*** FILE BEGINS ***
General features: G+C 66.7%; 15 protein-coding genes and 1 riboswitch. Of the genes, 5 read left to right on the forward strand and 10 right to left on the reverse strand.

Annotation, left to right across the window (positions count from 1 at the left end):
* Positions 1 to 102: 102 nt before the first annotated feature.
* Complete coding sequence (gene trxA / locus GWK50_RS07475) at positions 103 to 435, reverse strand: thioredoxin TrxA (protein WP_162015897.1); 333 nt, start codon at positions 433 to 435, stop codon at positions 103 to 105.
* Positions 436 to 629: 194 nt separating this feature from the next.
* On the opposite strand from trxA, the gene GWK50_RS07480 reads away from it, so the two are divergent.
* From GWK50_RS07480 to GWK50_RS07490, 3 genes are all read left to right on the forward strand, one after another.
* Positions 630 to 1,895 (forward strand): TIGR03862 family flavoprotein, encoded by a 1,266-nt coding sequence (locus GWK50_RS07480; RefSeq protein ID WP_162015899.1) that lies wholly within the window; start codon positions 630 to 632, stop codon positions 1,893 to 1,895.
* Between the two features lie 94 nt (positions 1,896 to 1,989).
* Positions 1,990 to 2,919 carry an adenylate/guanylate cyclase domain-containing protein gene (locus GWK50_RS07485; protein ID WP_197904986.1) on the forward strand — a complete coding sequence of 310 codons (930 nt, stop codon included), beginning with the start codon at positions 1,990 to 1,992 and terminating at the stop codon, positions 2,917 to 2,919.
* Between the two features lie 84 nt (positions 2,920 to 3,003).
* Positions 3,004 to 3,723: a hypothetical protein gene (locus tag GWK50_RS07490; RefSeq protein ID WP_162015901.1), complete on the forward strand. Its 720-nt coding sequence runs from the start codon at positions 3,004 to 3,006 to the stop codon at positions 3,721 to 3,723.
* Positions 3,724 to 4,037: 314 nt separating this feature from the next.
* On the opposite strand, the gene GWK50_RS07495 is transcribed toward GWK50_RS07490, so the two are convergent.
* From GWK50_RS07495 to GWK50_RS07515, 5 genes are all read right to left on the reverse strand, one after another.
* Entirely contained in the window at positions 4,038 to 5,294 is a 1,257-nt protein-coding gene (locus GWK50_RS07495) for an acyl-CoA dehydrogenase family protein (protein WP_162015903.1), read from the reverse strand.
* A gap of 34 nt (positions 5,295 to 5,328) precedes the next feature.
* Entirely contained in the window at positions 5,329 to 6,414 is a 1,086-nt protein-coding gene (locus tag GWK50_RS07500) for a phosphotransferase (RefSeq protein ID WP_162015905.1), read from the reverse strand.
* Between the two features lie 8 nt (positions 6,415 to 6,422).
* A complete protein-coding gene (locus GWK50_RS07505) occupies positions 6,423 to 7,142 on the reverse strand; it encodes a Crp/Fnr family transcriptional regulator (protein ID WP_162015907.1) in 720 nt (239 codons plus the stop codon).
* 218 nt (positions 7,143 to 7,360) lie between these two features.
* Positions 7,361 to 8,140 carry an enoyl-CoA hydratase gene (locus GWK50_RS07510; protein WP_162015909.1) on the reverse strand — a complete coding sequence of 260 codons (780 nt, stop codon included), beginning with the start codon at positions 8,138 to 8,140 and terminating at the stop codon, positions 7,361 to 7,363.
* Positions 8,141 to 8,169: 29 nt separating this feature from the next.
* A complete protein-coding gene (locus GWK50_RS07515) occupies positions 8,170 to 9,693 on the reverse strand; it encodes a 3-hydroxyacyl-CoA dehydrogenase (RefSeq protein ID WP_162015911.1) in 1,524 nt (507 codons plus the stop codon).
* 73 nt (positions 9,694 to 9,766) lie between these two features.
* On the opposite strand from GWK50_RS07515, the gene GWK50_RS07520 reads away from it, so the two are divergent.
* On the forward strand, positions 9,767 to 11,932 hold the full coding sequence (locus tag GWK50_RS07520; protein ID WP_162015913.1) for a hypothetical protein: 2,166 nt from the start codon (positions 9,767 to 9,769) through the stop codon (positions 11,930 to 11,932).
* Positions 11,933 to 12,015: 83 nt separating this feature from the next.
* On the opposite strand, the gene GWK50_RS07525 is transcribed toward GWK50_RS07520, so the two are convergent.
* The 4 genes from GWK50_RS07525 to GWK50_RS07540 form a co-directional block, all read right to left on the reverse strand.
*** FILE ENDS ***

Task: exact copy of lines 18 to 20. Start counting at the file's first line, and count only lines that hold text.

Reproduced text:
* Entirely contained in the window at positions 5,329 to 6,414 is a 1,086-nt protein-coding gene (locus tag GWK50_RS07500) for a phosphotransferase (RefSeq protein ID WP_162015905.1), read from the reverse strand.
* Between the two features lie 8 nt (positions 6,415 to 6,422).
* A complete protein-coding gene (locus GWK50_RS07505) occupies positions 6,423 to 7,142 on the reverse strand; it encodes a Crp/Fnr family transcriptional regulator (protein ID WP_162015907.1) in 720 nt (239 codons plus the stop codon).